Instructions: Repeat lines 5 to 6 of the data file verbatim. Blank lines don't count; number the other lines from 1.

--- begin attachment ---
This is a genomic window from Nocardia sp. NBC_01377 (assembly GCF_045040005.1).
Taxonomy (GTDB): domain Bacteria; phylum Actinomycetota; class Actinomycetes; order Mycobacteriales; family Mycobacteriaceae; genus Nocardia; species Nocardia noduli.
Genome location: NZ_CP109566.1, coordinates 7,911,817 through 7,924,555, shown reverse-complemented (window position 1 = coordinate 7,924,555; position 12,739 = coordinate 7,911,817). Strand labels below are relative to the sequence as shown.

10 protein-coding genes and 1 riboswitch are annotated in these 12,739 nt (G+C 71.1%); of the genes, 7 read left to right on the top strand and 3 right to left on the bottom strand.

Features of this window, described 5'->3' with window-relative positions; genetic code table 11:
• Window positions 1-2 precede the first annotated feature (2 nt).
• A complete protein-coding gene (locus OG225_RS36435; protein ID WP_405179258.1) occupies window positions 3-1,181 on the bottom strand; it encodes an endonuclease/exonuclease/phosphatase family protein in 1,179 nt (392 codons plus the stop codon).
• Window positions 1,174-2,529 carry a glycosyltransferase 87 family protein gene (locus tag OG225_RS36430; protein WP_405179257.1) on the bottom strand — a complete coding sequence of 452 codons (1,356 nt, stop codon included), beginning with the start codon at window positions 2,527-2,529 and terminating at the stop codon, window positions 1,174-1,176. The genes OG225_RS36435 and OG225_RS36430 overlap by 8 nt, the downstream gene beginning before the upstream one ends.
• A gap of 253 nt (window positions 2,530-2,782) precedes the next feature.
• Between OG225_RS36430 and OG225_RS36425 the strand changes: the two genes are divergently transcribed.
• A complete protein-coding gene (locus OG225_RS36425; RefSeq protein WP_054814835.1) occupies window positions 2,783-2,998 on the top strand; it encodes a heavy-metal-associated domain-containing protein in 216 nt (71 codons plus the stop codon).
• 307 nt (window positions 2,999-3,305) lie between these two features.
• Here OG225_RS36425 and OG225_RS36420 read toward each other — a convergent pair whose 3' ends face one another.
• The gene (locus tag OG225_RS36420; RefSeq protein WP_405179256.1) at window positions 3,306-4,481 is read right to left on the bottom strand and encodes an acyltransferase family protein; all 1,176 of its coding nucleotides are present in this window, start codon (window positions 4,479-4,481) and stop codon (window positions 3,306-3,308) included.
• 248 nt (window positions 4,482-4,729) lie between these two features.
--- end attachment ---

Features of this window, described 5'->3' with window-relative positions; genetic code table 11:
• Window positions 1-2 precede the first annotated feature (2 nt).